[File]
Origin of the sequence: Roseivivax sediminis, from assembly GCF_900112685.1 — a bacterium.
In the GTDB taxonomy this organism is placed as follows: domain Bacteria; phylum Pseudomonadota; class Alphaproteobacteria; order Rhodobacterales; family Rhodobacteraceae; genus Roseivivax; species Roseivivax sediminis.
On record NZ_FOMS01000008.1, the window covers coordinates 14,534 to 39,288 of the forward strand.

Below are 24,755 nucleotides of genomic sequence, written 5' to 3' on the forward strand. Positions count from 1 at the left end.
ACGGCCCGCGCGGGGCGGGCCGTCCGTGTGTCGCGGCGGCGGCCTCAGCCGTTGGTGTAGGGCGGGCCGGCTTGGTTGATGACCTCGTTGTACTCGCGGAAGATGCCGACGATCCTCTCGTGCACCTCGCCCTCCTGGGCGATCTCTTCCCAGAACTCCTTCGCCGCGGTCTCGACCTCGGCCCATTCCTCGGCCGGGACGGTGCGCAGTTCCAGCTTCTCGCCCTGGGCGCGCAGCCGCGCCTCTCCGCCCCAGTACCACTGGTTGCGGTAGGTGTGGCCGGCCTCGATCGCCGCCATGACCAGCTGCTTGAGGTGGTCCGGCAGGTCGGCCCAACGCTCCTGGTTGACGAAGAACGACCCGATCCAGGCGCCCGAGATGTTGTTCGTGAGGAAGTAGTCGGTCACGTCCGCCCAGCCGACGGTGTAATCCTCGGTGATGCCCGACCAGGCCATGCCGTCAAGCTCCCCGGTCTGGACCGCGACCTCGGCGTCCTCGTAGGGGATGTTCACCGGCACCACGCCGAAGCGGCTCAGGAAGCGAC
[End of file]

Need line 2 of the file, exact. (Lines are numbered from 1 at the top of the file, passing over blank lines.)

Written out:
In the GTDB taxonomy this organism is placed as follows: domain Bacteria; phylum Pseudomonadota; class Alphaproteobacteria; order Rhodobacterales; family Rhodobacteraceae; genus Roseivivax; species Roseivivax sediminis.